Study: Quitting smoking improves mood, breath
SUMMARY: New research has found that quitting smoking may actually make quitters happier, rather than depressed or anxious. Improving bad breath may contribute to the effect.
Posted: December 6, 2010
New research has found that quitting smoking may actually make quitters happier, rather than depressed or anxious. Improving bad breath may contribute to the effect.
Published in the journal Nicotine & Tobacco Research, the study tested nearly 250 people trying to quit smoking for the symptoms of depression. Its authors found that, contrary to common wisdom, during the first six months of an attempt to give up smoking quitters displayed fewer signs of depression and anxiety.
Many changes no doubt contributed to the increase in happiness among quitters. Improved lung function, decreased dental stains, more disposable income and better breath can make a person feel more peppy.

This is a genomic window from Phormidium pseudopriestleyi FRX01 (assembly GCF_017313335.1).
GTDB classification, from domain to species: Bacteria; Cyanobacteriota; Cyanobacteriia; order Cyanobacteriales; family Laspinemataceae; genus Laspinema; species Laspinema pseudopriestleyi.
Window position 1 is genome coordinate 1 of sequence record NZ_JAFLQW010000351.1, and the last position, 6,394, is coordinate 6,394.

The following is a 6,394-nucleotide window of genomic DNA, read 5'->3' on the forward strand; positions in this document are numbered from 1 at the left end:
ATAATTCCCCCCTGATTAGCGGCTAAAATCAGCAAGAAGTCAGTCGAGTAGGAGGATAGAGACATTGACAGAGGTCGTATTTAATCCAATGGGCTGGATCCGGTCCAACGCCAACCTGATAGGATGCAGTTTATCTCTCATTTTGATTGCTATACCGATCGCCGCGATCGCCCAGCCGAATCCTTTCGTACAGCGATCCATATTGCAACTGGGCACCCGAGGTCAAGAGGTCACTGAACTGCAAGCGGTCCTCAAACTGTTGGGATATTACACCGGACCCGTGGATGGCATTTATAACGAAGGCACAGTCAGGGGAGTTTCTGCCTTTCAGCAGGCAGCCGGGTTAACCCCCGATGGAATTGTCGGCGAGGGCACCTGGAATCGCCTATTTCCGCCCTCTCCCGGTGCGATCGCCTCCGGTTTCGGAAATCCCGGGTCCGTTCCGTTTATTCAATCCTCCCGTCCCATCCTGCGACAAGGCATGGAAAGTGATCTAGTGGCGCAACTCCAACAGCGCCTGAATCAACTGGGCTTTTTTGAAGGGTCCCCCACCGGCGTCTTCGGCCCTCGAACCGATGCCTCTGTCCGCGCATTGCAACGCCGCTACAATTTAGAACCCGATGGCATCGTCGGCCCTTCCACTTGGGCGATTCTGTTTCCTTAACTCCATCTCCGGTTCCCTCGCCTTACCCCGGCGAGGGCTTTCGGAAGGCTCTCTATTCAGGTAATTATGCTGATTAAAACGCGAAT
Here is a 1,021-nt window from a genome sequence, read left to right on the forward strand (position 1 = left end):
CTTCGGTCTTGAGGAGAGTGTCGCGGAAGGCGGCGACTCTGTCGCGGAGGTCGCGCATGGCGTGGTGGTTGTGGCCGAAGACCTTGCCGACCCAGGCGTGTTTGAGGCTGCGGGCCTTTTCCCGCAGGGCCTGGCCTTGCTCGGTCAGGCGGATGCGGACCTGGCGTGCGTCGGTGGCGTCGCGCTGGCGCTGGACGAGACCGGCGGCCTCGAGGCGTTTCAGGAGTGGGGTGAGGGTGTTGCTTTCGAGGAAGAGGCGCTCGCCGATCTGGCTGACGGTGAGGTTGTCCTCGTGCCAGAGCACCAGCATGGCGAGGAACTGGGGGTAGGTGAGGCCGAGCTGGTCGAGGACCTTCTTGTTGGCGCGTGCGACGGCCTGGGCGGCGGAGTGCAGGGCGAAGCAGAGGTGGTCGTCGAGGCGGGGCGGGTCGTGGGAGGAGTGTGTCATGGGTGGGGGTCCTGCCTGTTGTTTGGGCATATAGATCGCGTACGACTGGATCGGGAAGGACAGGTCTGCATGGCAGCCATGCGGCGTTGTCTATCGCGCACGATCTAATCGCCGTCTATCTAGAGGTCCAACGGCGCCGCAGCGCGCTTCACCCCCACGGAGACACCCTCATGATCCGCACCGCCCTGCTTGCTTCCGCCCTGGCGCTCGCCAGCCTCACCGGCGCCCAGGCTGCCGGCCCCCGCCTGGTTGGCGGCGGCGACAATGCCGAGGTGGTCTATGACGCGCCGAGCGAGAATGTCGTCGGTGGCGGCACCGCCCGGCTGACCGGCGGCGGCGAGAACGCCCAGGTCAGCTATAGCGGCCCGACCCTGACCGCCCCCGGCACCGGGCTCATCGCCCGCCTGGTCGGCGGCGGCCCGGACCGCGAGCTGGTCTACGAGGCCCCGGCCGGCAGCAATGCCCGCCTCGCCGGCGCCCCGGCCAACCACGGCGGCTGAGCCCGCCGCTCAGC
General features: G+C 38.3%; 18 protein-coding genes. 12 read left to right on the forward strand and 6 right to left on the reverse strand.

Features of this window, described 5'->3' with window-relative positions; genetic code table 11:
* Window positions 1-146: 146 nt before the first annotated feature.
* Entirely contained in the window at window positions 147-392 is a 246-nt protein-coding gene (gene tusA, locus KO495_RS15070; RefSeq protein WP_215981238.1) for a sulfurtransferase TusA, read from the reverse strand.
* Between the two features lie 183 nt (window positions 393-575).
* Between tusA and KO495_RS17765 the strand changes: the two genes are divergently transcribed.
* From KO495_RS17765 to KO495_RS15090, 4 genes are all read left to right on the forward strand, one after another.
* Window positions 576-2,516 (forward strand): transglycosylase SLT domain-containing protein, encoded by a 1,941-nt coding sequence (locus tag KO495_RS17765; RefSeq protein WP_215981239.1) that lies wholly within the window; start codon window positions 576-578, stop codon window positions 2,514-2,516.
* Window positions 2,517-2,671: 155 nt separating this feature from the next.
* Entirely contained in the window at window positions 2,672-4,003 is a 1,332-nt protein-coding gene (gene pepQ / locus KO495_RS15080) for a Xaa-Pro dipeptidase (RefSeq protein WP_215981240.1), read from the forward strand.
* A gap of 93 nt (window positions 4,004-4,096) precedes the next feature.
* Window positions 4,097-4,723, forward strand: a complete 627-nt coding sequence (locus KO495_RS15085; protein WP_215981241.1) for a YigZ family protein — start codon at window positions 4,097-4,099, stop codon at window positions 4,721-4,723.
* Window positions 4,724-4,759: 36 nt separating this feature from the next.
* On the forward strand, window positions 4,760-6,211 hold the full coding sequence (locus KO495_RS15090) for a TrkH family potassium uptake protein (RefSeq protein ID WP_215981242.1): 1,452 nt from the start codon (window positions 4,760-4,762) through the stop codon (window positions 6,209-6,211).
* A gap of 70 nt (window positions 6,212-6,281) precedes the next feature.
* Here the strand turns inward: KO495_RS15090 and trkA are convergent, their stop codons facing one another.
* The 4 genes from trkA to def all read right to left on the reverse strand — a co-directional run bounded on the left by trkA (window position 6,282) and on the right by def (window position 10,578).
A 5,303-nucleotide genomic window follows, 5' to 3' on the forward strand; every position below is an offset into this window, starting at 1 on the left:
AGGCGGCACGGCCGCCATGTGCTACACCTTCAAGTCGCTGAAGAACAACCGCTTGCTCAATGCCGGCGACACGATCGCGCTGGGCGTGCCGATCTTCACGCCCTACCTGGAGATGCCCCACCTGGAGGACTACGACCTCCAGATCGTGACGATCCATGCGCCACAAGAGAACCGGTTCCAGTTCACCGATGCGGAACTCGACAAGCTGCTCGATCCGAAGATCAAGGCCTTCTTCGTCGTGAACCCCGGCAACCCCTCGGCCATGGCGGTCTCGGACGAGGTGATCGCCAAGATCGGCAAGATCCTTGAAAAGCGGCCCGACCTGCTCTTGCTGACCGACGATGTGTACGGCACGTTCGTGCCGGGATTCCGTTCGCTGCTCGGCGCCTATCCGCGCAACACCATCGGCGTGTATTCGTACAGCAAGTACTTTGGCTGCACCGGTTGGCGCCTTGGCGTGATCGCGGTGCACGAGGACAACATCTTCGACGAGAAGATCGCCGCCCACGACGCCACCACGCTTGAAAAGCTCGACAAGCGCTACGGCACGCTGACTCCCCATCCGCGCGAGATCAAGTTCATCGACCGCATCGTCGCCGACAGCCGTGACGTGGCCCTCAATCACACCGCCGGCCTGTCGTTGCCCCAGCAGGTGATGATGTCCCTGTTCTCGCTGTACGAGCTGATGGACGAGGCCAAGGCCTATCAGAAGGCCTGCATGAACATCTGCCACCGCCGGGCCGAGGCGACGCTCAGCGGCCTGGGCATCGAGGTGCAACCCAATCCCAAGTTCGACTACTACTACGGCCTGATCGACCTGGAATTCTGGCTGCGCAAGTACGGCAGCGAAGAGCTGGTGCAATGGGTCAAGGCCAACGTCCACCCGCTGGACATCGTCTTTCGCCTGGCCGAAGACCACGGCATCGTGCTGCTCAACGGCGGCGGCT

Smoking can cause halitosis several ways at once. Most immediately, it leaves a film of tar, nicotine and chemicals on the tongue, teeth and throat. Such a coating gives off the aroma of smoke. As time goes by, repeated exposure to smoke can rot the teeth and leave the gums red and infected, adding to the bad smell on one’s breath.
Finally, the hot fumes from a cigarette dry the mouth out. Without cleansing saliva, the tongue will begin to culture odor-causing bacteria. In order to prevent smoker’s breath, individuals may consider quitting smoking, brushing twice daily and using specialty breath fresheners to wet the palate and target smelly bacterial aromas.